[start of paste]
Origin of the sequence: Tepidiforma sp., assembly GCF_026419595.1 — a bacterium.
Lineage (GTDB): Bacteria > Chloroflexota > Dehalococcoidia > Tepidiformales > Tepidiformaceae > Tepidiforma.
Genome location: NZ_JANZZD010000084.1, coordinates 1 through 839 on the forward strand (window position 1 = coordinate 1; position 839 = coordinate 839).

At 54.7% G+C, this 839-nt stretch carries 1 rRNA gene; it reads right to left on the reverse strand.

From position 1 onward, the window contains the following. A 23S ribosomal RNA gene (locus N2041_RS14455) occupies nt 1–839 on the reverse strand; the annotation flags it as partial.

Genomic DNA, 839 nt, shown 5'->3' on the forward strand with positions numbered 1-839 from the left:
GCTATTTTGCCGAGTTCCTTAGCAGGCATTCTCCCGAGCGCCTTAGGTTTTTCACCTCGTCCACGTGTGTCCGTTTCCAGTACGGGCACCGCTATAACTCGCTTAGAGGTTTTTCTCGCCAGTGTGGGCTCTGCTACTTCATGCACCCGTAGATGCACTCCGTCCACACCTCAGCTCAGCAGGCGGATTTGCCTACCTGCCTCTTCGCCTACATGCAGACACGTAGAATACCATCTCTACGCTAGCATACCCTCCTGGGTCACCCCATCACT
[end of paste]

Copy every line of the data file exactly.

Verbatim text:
Origin of the sequence: Tepidiforma sp., assembly GCF_026419595.1 — a bacterium.
Lineage (GTDB): Bacteria > Chloroflexota > Dehalococcoidia > Tepidiformales > Tepidiformaceae > Tepidiforma.
Genome location: NZ_JANZZD010000084.1, coordinates 1 through 839 on the forward strand (window position 1 = coordinate 1; position 839 = coordinate 839).

At 54.7% G+C, this 839-nt stretch carries 1 rRNA gene; it reads right to left on the reverse strand.

From position 1 onward, the window contains the following. A 23S ribosomal RNA gene (locus N2041_RS14455) occupies nt 1–839 on the reverse strand; the annotation flags it as partial.

Genomic DNA, 839 nt, shown 5'->3' on the forward strand with positions numbered 1-839 from the left:
GCTATTTTGCCGAGTTCCTTAGCAGGCATTCTCCCGAGCGCCTTAGGTTTTTCACCTCGTCCACGTGTGTCCGTTTCCAGTACGGGCACCGCTATAACTCGCTTAGAGGTTTTTCTCGCCAGTGTGGGCTCTGCTACTTCATGCACCCGTAGATGCACTCCGTCCACACCTCAGCTCAGCAGGCGGATTTGCCTACCTGCCTCTTCGCCTACATGCAGACACGTAGAATACCATCTCTACGCTAGCATACCCTCCTGGGTCACCCCATCACT